NEW CAPITAL - Beyond the Bania
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- Published 11.04.08
|T.V. Sundram Iyengar|
India’s New Capitalists: Caste, Business, and Industry in a modern nation
By Harish Damodaran, Permanent Black, Rs 695
Books on the business histories of South Asia rarely succeed in exciting the reader’s interest and in generating fresh insight. Initially, there was an obsession with the traditional mercantile groups that prospered in the shadow of the raj. Of late, there is work on the new knowledge-based czars of software. It is the vast vacuum in the middle that this book seeks to fill. It is fitting that it should appear in a series titled “The Indian Century”, with Sunil Khilnani and Ramachandra Guha as the general editors. This is not the first book in the series, but it is a pioneer in its treatment of an issue critical to the present trajectory of development.
The author, himself a journalist, brings to the subject the keenness of a close observer. This is, therefore, a rare work of economic history and contemporary sociology that is rich in anecdote. Shiv Nadar’s father was a sessions judge. Few north Indian Brahmins made it in business; Mohan Meakins never was as successful as the Goud Saraswat Brahmin who bought out his foreign partner and laid the foundations of what is today the Kingfisher brand. If Vijay Mallya’s fortunes in Karnataka lay in the deeds of his Dhaka-born father, the stories of the Nadars of Tamil Nadu and the Ezhavas are among the most meteoric tales of the remaking of the fortunes of communities — in this case, those lower down the social ladder of caste. The Nadars of the Deep South consolidated themselves into a bank in the Twenties that enabled them to get access to credit. Only recently did they break up as class-based cleavages opened up in the community.
The Ezhava story includes an early magnate who employed high-caste Nairs to be mahouts of his elephant. But it was the early 20th century. The elephant-keepers could enter a temple courtyard (so presumably could the elephant). The owner had to wait outside.
In a sense, both kinds of success stories perhaps owe a lot to social reform. Brahmins in the peninsula turned to business as positive discrimination in public employment closed avenues for upward mobility. T.V. Sundram Iyengar was as crucial to the future as the anti-caste leader, E.V. Ramasamy Naicker. The former founded the TVS group, a rare Brahmin-owned company in today’s big league. The latter is still held up as an icon by all Tamil nationalists.
The flip side of Brahmin-owned capital was that lower-caste empowerment itself often had goals that were economic and not narrowly political. The creation of educational and self-help institutions is only one instance of such initiatives. Punjab and Haryana were also better launching pads for agriculturists in business than eastern India as there were historically far more owner-cultivators. Yet, despite there being several Sikh industrialists, there are few Jats among them. One of the few, Indra Singh, actually was a supplier for Tata Steel. His son, Baldev Singh, was India’s first Union defence minister. Another enterprising lot were the Ramgarhia Sikhs who were Zail Singh’s community. Yet, in the main, the ladder upwards was taken by the banias and khatris. This list of names of those who have made it is near encyclopedic.
Damodaran shows there are several factors that ease the ascendancy of new groups in capital, who are, to use his phrase, “beyond the Bania”. In much of peninsular India, the roots lie in the past for the mercantile castes, including the well-known Tamil Chettiars (the present Union finance minister’s community), that never had the kind of stranglehold on the trade in farm products that their north Indian counterparts did. Not only that, a mixture of progressive princely rule (a Travancore or a Kolhapur), missionary education (especially so in the Deep South), and social reform opened the doors to men of talent. Caste was a bar, but increasingly less so.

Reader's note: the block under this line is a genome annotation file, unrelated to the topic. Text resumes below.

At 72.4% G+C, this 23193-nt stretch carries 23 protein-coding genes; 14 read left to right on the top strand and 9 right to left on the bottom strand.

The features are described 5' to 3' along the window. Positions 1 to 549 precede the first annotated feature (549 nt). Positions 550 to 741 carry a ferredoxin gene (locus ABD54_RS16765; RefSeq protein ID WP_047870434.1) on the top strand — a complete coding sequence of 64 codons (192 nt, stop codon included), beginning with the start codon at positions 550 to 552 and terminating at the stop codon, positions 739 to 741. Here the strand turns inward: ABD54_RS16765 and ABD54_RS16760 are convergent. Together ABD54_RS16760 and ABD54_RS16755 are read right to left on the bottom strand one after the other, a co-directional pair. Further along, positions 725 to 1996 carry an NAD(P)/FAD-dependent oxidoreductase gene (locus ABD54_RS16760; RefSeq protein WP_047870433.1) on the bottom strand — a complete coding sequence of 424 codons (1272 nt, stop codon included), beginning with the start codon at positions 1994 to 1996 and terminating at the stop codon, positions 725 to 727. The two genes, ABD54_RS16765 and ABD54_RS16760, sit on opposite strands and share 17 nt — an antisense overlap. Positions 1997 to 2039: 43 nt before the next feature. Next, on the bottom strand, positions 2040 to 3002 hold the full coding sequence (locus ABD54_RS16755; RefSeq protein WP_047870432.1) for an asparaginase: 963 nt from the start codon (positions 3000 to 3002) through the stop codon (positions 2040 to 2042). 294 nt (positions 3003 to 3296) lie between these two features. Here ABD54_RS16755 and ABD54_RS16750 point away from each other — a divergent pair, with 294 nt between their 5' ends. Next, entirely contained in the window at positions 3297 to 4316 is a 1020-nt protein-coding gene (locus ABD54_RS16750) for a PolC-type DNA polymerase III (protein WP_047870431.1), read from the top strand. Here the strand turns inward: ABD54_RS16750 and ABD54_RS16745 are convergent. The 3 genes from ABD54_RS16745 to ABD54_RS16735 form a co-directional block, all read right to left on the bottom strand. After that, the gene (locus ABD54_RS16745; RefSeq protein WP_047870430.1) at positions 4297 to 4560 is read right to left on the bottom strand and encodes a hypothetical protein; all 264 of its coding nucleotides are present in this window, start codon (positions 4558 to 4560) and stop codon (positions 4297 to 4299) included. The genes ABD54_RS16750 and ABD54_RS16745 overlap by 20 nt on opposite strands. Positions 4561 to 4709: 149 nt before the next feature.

Yet, there is no sizeable Dalit industrialist, not even in the West or South. There is, however, a turnaround in the fortunes of farm-based groups in western India. The Patidars formed the backbone of the most remarkable cooperative experiment in 20th-century India — Amul. Next door, in the Marathi-speaking region, sugar and cooperatives went together to help the Marathas enter into market relations on a more even footing than their north Indian brethren.
Here, as elsewhere, this book raises a myriad questions that sociologists as well as historians will struggle to explain and answer. The good story-teller that he is, Damodaran is too cautious to go beyond his material. What remains still is a fascinating work that will force us to re-examine many fond notions such as those of the narrow social base of Indian capital. If anything, even State-run enterprises, it turns out, have helped to create the seedbeds of new groups in enterprise. The Nagarjunasagar dam in the Telugu country entailed contracts, often taken up by the Reddys. A generation later, a similar flow of contracts helped many Kammas gain from the Telugu Ganga project.
Damodaran’s work helps distinguish between different regions and communities. More than that, it takes the reader back to an old question about the origins of capital. The ‘farm to factory’ route has evidently worked in vast regions of India. It is perhaps no coincidence that it is precisely these areas in the South, West and the Northwest that have gained most from opportunities opened up by economic reform. They may not have read Deng Xiaoping, but his slogan, “To get rich is glorious,” has had many takers in this country.
This is an elegantly produced work that will stand the test of time. It is hoped that not just social scientists but leaders of business and industry will also draw from its insights as India enters a new phase in its evolution as an Asian giant.